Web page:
Saturday, May 28, 2011

The Revolution Will Not Be Televised


You will not be able to stay home, brother.
You will not be able to plug in, turn on and cop out.
You will not be able to lose yourself on skag and skip,
Skip out for beer during commercials,
Because the revolution will not be televised.

Friday, May 27, 2011

Santiago Roncagliolo Wins The Independent Foreign Fiction Prize 2011




The Independent Foreign Fiction Prize 2011 has been awarded to Peruvian author Santiago Roncagliolo for his third novel, Red April (Atlantic Books). Roncagliolo beat off competition from a strong shortlist including Nobel Prize-winning Turkish author Orhan Pamuk and former Independent Foreign Fiction Prize winner, Norwegian Per Petterson, to win the Prize.

At 36, Roncagliolo is the youngest-ever author, as well as the first from Peru, to win the Prize.

The £10,000 award is shared equally with Roncagliolo's American translator, Edith Grossman, who is also a first-time winner. She was previously shortlisted for the Prize in 2003.


Wednesday, May 25, 2011

The Little Vagabond



Dear mother, dear mother, the church is cold,
But the ale-house is healthy and pleasant and warm;
Besides I can tell where I am used well,
Such usage in Heaven will never do well.

Monday, May 23, 2011

Learning a New Language


I am a clown
Walking like Charlie Chaplin
Down some ridiculous street
Saying absurd things
Usually at the wrong time

Asking whether trees have leaves
And birds have wings
And what is the color of the sky
Learning how plants grow
And how water flows

Thursday, May 19, 2011

Poetry is Dead For Javier Sicilia


The world is not worthy of words
they have been suffocated from the inside
as they suffocated you, as they tore apart your lungs ...
the pain does not leave me
all that remains is a world
through the silence of the righteous,
only through your silence and my silence, Juanelo.

Those words comprise the last poem that Javier Sicilia has written and will ever write.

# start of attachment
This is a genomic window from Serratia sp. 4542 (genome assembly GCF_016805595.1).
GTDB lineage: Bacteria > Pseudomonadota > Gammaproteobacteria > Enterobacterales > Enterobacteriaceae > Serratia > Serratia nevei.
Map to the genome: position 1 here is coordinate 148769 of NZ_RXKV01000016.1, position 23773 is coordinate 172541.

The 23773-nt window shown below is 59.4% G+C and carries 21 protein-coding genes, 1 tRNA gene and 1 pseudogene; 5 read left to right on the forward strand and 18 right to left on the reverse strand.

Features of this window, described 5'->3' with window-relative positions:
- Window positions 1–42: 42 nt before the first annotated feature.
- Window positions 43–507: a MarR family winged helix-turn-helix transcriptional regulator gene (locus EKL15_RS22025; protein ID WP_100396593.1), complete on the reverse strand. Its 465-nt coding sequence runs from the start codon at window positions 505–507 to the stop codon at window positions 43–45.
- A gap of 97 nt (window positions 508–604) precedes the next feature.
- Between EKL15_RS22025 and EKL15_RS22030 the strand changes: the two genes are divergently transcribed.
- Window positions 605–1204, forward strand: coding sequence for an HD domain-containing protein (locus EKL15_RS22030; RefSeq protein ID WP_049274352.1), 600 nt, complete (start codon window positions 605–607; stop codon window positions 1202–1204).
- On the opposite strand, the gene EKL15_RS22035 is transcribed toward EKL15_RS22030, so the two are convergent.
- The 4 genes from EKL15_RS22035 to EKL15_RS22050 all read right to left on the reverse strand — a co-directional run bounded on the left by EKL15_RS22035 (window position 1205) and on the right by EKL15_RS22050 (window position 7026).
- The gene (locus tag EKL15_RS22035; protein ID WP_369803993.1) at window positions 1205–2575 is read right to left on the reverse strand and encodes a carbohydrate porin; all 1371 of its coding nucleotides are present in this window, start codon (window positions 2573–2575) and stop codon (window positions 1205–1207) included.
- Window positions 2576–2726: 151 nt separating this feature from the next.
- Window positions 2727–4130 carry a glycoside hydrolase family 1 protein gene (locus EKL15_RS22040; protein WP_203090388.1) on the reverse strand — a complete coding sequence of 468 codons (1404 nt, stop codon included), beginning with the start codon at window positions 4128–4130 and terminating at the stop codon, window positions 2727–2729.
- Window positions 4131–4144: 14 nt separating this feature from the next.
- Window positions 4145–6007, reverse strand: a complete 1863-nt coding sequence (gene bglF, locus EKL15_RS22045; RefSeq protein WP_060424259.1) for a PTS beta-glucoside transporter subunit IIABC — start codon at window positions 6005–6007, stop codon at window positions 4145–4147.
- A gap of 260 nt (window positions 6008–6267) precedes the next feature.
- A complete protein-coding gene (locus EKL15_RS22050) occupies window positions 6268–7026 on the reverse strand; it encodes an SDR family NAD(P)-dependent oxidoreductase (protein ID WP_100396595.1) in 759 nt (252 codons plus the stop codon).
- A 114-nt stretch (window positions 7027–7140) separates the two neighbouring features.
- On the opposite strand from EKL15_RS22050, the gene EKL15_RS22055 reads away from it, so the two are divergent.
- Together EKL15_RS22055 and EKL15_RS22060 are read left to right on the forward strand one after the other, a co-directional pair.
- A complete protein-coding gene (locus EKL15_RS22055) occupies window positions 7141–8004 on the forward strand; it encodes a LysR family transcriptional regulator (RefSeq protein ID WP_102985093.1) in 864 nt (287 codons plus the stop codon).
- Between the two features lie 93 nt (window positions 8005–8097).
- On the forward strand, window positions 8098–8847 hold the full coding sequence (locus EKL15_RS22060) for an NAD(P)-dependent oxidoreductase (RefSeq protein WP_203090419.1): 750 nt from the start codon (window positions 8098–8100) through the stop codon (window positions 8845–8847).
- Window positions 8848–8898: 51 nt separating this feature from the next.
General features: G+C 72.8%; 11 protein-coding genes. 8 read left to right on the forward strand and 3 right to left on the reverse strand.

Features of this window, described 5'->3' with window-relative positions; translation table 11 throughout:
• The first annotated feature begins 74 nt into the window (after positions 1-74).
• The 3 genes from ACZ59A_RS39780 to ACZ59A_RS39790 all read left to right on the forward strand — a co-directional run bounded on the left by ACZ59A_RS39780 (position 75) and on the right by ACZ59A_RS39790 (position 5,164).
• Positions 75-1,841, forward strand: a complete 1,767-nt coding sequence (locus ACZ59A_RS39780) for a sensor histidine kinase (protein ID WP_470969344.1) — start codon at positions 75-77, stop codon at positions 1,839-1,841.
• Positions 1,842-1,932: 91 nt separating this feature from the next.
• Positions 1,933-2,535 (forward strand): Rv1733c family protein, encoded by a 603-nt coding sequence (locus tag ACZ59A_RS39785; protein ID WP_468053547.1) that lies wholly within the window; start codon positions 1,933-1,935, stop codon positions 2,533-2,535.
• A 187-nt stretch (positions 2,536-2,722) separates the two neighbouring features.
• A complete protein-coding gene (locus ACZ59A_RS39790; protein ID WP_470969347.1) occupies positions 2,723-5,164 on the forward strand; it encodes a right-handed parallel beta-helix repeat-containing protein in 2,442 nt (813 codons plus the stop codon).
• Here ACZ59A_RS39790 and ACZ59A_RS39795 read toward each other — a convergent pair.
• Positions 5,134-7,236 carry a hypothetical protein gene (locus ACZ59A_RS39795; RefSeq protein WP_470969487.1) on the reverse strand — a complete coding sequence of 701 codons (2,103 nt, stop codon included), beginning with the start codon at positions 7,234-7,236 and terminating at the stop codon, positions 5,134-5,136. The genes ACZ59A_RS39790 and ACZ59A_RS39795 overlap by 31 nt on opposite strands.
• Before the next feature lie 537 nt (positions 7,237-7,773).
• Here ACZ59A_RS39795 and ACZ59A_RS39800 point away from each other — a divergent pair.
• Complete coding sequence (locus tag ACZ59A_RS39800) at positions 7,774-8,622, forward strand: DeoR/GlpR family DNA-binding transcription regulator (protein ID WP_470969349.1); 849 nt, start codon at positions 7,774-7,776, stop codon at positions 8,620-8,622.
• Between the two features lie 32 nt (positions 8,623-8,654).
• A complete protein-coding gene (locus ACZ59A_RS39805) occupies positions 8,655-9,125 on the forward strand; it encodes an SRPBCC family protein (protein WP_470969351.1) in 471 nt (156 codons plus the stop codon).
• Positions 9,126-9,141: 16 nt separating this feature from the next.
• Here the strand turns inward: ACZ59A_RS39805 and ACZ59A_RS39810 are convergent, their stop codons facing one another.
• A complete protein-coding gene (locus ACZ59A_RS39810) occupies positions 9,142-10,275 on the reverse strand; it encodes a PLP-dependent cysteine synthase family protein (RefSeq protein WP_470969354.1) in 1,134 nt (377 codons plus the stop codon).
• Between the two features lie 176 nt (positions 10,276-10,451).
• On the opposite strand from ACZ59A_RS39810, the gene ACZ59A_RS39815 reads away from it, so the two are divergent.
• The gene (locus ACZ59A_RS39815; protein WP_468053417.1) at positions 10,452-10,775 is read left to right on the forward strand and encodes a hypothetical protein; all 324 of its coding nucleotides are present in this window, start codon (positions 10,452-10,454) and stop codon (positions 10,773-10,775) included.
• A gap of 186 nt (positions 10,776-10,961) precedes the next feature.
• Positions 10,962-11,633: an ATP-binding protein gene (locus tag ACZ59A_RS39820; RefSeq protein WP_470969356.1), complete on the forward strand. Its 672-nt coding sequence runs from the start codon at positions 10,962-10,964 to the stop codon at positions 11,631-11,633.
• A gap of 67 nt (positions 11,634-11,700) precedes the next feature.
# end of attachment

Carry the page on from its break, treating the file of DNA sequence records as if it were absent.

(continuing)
Monday, May 16, 2011

Color Our World


Bar None Group publishes a limited amount of artwork in black and white and colour by a single artist or photographer in each issue, including on the front and back covers. We are looking to publish work of all styles. We are looking for cool/strange photography, paintings, and drawings. Work may be color or black and white. However, the interior of our print issues reproduces only in black and white.

Friday, May 13, 2011

J. Patrick Lewis Named Children’s Poet Laureate


CHICAGO — The Poetry Foundation is pleased to announce that poet J. Patrick Lewis will serve as the nation’s third Children’s Poet Laureate: Consultant in Children’s Poetry to the Poetry Foundation for a two-year tenure. The award, which includes a $25,000 cash prize, aims to raise awareness that children have a natural receptivity to poetry and are its most appreciative audience, especially when poems are written specifically for them.

Tuesday, May 10, 2011

Las Mañanitas


Estas son las mañanitas,
que cantaba el Rey David. 
Hoy por ser día a las madres
se las cantamos aquí

Monday, May 9, 2011

First Lines Second Thoughts — The Catcher in the Rye


The Carousel in Central Park served as the cover art for The Catcher in the Rye.

First Lines Second Thoughts is a look at the first lines of well known literary works. On second thought, do these opening words stand alone as poetry? Today we look at The Catcher in the Rye by J.D. Salinger (1919-2010). Published in 1951.

Sunday, May 8, 2011

For A Mother


A mother is more than a night in a delivery room
She is there when needed
Soothes away pain
With a smile or a touch
Provides lessons in life
And especially lessons in laughs

Saturday, May 7, 2011

Boo-Hooray Unearths Angus MacLise

“Angus MacLise was the Velvet Underground's first drummer. He withdrew when he found out that at a paying job he had to start and stop playing when told to. No one told Angus to stop playing. So the job of a working musician was impossible for Angus, and he taught us all a lesson about purity of spirit.” - Lou Reed

Angus MacLise was an American artist, poet, percussionist, and composer active in New York, San Francisco, Paris, London and Kathmandu from the 1950’s through the 1970’s. Best known as the original drummer of the Velvet Underground, MacLise’s lifework included music, calligraphy, performance art, poetry, drawings, plays, and limited edition artist’s books.

Monday, May 2, 2011

The Monster Under the Bed



On the night that bin Laden died
 — with a bullet in his head —
A beeping phone awoke me
from a restless night's sleep
 — there were two messages